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UK's economy stagnating, says NIESR

By Richard Johnstone | 2 May 2013

The UK has yet to make a ‘sustained recovery’ from the financial crisis as economic output has been flat for more than two and a half years, an analysis by the National Institute of Economic and Social Research has concluded.

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Estimated growth of 0.3% in the first quarter of the year did not change ‘the clear trend… of a stagnating economy’, the economics think-tank said.

Its quarterly examination of the UK economy, published in the National Institute Economic Review today, predicted growth in 2013 was likely to be 0.9%, an estimate unchanged from its previous report in February.

The absence of a sustained period of robust growth has continued since the end of the ‘Great Recession’ in the second quarter of 2009, the report added.

Commentary on last week’s growth figures had concentrated on avoidance of a triple-dip recession when the focus should have been on ‘another quarter of relatively weak economic growth’.

Since 2010, growth has totalled just 3.4%, the report highlighted, coming after a contraction of 4% in 2009.

‘As we have noted many times before, obsessing about a couple of quarters of minute falls in output distracts us from the clear trend: that of a stagnating economy,’ the report said.

‘The performance of the economy in the first quarter of this year does not suggest we have yet got to a point that can be viewed as a sustained recovery.’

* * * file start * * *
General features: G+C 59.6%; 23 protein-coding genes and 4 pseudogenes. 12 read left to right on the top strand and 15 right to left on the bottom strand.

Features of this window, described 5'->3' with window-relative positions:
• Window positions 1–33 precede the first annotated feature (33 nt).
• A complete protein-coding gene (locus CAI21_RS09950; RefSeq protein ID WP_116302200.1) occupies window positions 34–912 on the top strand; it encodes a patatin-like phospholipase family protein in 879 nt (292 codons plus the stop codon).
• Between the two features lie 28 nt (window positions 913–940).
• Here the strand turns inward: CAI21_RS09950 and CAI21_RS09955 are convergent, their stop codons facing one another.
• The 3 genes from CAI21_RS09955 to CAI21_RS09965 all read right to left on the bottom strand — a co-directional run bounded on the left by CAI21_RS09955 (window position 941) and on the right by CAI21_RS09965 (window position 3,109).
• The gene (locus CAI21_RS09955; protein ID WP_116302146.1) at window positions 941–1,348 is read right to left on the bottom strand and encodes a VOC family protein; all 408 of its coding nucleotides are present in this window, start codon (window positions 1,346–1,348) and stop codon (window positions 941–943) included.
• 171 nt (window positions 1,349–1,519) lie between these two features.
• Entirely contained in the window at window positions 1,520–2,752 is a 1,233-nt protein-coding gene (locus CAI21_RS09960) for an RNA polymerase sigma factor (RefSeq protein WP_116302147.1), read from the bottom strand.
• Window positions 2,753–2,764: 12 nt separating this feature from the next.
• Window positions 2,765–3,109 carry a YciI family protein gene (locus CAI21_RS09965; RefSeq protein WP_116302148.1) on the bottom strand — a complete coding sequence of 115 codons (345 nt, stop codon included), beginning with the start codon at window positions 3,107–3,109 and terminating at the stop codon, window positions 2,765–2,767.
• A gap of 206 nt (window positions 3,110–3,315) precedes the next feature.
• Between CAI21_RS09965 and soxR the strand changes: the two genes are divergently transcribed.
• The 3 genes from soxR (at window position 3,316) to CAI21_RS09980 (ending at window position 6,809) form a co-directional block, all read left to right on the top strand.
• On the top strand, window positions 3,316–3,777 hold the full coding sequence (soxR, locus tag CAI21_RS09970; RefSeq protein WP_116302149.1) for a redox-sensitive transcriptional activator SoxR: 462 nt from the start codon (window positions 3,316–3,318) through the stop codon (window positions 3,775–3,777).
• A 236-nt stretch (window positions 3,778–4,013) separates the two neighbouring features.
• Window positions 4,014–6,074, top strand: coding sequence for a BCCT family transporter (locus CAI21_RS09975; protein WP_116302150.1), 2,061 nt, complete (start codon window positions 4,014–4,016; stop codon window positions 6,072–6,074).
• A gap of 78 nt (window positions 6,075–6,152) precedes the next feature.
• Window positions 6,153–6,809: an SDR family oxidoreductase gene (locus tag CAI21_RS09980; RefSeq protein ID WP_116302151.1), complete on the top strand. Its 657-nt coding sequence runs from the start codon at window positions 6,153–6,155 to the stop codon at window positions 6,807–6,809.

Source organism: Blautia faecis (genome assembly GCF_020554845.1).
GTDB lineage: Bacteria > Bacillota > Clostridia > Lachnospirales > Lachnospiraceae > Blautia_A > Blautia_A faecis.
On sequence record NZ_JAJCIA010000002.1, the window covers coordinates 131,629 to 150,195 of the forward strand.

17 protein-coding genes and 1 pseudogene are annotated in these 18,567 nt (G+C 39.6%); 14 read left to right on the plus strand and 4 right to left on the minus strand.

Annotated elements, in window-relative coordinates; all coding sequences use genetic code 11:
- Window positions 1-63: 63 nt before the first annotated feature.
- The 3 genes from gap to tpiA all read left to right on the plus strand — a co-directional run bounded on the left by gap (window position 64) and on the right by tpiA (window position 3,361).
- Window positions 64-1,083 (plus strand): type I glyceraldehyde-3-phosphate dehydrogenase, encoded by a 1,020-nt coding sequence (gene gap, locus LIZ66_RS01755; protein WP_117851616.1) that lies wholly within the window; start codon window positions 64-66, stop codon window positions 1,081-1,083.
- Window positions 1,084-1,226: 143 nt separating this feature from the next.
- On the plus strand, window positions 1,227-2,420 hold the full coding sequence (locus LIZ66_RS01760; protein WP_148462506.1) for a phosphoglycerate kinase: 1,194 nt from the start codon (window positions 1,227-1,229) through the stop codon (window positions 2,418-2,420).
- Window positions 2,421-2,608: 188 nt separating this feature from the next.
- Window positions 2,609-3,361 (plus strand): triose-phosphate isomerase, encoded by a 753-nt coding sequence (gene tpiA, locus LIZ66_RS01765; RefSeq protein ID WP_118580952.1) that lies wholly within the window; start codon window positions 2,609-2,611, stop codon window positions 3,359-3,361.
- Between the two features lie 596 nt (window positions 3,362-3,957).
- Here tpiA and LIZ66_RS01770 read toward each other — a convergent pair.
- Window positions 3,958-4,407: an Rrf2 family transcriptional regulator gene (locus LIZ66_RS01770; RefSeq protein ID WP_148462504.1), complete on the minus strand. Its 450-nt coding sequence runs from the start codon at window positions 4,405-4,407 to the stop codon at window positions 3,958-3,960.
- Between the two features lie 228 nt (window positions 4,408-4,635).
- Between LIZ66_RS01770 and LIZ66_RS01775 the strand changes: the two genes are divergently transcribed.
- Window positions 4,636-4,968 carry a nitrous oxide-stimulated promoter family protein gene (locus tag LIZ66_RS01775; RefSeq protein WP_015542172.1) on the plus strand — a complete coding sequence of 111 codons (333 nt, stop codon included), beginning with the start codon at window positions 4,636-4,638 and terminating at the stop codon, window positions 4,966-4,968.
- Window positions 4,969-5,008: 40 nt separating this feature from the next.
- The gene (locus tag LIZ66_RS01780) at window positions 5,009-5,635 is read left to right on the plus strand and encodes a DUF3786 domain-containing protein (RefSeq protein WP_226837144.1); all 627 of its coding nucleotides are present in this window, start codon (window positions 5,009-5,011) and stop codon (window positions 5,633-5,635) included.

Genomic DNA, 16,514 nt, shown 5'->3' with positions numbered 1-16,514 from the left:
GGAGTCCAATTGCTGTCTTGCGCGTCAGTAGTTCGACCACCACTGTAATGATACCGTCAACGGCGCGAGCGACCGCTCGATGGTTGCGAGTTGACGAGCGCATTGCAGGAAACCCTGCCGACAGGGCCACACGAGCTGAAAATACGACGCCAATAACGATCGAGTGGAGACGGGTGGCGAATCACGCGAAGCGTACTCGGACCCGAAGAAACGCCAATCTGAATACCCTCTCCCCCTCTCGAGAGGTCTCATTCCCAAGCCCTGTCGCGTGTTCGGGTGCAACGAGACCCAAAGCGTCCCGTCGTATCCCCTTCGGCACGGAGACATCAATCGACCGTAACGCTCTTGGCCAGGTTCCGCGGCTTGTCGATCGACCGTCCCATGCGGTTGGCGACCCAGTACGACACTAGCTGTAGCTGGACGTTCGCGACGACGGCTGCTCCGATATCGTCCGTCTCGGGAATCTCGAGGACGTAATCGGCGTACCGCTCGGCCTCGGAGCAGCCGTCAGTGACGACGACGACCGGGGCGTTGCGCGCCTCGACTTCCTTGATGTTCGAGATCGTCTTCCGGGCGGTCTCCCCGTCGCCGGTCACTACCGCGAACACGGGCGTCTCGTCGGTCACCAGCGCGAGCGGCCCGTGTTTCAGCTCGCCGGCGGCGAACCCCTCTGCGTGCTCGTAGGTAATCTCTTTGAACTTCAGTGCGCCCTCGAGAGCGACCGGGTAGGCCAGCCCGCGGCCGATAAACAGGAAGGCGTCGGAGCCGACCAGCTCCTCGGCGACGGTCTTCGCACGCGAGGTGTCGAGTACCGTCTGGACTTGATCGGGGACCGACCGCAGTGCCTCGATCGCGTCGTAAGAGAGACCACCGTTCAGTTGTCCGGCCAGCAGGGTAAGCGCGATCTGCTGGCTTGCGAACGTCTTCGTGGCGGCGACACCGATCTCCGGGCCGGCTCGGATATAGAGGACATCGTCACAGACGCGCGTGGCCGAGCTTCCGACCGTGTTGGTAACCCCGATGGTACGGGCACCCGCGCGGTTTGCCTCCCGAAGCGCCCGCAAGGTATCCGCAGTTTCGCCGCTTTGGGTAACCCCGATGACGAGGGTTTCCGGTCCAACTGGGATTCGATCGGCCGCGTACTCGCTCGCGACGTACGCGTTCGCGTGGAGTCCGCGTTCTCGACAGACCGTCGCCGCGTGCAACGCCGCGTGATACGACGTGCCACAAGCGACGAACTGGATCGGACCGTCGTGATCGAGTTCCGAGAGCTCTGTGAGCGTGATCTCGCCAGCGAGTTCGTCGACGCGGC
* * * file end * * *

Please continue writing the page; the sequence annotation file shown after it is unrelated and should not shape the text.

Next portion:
According to the NIESR’s analysis, growth will reach 1.5% in 2014, and then just over 2% annually for the three years from 2015.

The report also predicted unemployment would remain ‘roughly flat’, at around 8%, both this year and next, while the Consumer Prices Index of inflation will increase from 2.8% currently to above 3% later this year.

NIESR also today reiterated calls for the government to borrow more to invest in infrastructure. This could both support the economy in the short term and raise the potential rate of growth in the future.

‘With ten-year government bonds attracting yields of less than 2%, the government can finance additional investment in much-needed infrastructure at little cost,’ the review stated.

Chancellor George Osborne should also set out a long-term plan for capital investment in the Spending Review on June 26.

Specifically, he should state whether net investment should be allowed to fall below 1.5% of GDP, which could happen in some spending projections.



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